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Empathy First

November 15, 2016

“School staff today are under enormous pressure to show progress for every student every year. Yet they are in a bind. One disruptive child can effectively derail an entire lesson.”

An article[i] tweeted from the Child Mind Institute offers strategies for teachers to cope with students who may have mental health challenges.  The article itself is worth reading – it is full of very good insights for anyone who interacts with kids on a regular basis.

It caught my eye because the issue of mental health in schools is near to my heart – I am a parent of a school age child and I work as a psychologist with clients who have a wide variety of disabilities and mental health diagnoses.  Both of these roles brings me into schools on a regular basis.

As a parent, I feel frustrated when another student repeatedly disrupts the classroom.  I feel annoyed for the class time this behavior wastes and I feel empathy for the teacher who is probably doing her best with very little support.  But mostly, I feel angry that the child who is – time and time again – exhibiting these behaviors does not seem to be getting the attention she needs and deserves. 

My experience as a parent runs parallel to my work with adults who have developmental disabilities.  The vast majority of my clients attend either post-secondary programming in schools or similarly run vocational programming in the community.  A referral is made to me when an individual is exhibiting behaviors that require additional support from teachers, caregivers, or family members.

If there is one thing I have learned, particularly in working with clients who have limited access to the more conventional means of communication, is that behavior is communication.

A child or developmentally delayed adult who is “exhibiting challenging behaviors” on a regular basis isn’t being “naughty” or “manipulative” or “bad” (all adjectives I have heard).  This person does not need to be yelled at or excluded from the enjoyable parts of the day. 

Most often, this person needs someone to pause an activity long enough to find out why she is upset[ii]

This will take some time.  You can’t simply ask a child or a developmentally delayed adult, what’s the matter? once or twice and expect some kind of insightful response (or any response at all).  This individual may not be able to verbally express how she feels or why she is acting this way.  That’s the reason she is using behavior to get someone to notice her distress in the first place.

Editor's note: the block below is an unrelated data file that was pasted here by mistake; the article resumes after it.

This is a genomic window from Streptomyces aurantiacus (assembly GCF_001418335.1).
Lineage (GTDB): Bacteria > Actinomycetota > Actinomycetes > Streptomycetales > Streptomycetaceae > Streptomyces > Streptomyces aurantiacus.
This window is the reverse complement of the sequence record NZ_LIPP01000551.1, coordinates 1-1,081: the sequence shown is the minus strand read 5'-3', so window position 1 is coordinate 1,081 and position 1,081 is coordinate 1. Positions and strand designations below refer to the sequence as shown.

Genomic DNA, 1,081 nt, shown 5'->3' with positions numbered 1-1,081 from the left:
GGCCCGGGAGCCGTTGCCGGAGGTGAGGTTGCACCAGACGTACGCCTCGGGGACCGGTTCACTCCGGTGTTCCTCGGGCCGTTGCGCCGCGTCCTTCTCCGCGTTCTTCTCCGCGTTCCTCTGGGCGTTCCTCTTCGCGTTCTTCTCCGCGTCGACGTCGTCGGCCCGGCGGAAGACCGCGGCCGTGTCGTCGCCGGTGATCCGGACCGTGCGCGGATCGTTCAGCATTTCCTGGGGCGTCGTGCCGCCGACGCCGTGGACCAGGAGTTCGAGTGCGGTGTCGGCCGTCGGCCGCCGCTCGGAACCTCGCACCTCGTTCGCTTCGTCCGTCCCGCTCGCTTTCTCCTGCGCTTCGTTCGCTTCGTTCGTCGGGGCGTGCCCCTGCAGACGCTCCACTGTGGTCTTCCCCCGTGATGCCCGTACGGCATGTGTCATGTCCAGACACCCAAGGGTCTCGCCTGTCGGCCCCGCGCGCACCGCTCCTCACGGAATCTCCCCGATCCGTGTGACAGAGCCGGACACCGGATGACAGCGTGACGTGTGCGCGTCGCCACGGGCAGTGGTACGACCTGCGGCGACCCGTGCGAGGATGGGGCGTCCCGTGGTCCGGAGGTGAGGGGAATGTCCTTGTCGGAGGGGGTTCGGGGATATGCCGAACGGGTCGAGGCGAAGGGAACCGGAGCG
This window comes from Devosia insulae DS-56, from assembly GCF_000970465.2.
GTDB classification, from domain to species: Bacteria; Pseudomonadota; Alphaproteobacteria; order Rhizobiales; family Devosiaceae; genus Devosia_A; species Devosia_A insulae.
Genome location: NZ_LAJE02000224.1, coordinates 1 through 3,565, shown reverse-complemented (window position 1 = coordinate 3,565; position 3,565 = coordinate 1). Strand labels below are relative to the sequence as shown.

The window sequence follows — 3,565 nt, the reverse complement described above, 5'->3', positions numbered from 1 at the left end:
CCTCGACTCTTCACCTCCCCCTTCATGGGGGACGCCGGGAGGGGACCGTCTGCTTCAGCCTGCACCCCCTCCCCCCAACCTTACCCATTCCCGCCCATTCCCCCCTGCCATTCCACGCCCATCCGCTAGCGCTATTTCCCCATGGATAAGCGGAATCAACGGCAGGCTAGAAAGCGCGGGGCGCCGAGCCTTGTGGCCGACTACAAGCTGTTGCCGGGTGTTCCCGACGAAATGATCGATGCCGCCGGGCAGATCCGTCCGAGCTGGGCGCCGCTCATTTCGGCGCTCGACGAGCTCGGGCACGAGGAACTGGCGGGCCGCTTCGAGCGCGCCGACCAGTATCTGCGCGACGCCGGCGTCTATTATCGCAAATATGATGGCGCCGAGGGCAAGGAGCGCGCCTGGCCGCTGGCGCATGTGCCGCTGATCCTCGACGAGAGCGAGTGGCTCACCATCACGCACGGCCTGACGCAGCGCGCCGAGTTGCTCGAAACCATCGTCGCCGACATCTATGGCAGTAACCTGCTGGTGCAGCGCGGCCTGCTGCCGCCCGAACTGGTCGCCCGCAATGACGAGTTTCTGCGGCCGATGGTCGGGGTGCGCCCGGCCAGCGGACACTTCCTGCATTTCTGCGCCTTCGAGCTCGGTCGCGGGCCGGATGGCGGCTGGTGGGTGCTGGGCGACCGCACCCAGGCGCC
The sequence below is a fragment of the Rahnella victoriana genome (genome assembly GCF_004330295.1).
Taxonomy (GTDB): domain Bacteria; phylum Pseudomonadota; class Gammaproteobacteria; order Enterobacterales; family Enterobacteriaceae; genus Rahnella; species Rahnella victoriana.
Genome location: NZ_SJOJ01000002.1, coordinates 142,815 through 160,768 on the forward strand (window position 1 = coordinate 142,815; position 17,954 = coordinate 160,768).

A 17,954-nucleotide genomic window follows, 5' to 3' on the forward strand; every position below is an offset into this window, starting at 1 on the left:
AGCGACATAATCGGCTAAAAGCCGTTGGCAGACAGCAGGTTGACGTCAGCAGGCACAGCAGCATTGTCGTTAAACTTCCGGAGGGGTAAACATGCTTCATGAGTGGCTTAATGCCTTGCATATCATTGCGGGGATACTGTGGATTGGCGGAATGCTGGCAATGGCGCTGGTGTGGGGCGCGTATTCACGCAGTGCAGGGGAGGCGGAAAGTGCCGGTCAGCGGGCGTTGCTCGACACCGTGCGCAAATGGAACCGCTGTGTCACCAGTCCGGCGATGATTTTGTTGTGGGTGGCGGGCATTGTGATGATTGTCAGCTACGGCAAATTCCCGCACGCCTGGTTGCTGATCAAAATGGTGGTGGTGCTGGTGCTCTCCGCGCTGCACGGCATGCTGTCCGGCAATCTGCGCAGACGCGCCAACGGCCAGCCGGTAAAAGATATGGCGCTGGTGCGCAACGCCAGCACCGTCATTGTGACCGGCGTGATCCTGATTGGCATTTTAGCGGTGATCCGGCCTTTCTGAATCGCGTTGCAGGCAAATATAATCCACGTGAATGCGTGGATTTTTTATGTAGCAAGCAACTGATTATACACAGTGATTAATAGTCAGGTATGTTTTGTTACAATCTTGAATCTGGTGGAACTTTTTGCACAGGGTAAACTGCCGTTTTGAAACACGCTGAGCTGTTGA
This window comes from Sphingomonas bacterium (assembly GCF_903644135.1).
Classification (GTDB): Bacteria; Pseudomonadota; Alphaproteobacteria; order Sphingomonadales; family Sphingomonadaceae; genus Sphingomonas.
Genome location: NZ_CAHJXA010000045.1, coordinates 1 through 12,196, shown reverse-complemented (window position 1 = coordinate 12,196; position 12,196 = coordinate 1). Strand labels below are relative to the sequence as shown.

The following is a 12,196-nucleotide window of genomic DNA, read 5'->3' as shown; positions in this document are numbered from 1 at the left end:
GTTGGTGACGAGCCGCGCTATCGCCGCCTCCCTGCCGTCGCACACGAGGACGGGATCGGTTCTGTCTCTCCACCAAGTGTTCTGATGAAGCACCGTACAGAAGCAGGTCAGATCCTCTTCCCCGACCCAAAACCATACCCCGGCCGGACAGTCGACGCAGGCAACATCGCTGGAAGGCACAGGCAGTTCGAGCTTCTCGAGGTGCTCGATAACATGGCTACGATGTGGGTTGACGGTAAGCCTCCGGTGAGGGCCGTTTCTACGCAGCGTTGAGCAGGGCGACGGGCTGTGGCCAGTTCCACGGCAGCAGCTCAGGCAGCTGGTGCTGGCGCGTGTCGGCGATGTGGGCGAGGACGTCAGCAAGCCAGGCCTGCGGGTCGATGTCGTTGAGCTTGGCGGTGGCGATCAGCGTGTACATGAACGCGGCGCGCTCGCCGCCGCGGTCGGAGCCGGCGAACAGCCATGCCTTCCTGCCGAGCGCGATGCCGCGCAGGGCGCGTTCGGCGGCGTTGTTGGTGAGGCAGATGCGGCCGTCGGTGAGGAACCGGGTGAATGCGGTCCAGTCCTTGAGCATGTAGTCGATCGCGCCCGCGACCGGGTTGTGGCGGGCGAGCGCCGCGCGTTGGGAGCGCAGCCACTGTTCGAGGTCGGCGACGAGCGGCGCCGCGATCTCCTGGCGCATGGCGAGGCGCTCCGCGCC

In every behavioral treatment plan that I write for caregivers, I include empathy as the primary reactive strategy for behaviors of concern.  I ask that caregivers pause long enough to consider how this individual is feeling in the moment, because that will be the crucial information to helping the person address (if not resolve) the problem and begin to feel better.

Trying to simply eliminate the behavior is not going far enough.  If you have coerced, bribed, or threatened another person into stopping a behavior without addressing the root of the problem, I promise that you will see that behavior again.  Possibly escalated, just to make sure you are getting the message.

Start with empathy.  Take a deep breath and focus calm attention to this precious individual whom you serve as caregiver or teacher.  Do this often enough – communicate your genuine and consistent desire to understand and to help – and progress has a chance to begin.

[i] http://childmind.org/article/breaking-behavior-code/

[ii] Like this, for example: http://abcnews.go.com/US/indiana-cop-lies-floor-kid-bad-day/story?id=42474461

Cynthia Ransley, MA, TLLPCynthia Ransley is the Social Media Copywriter for MiSPP.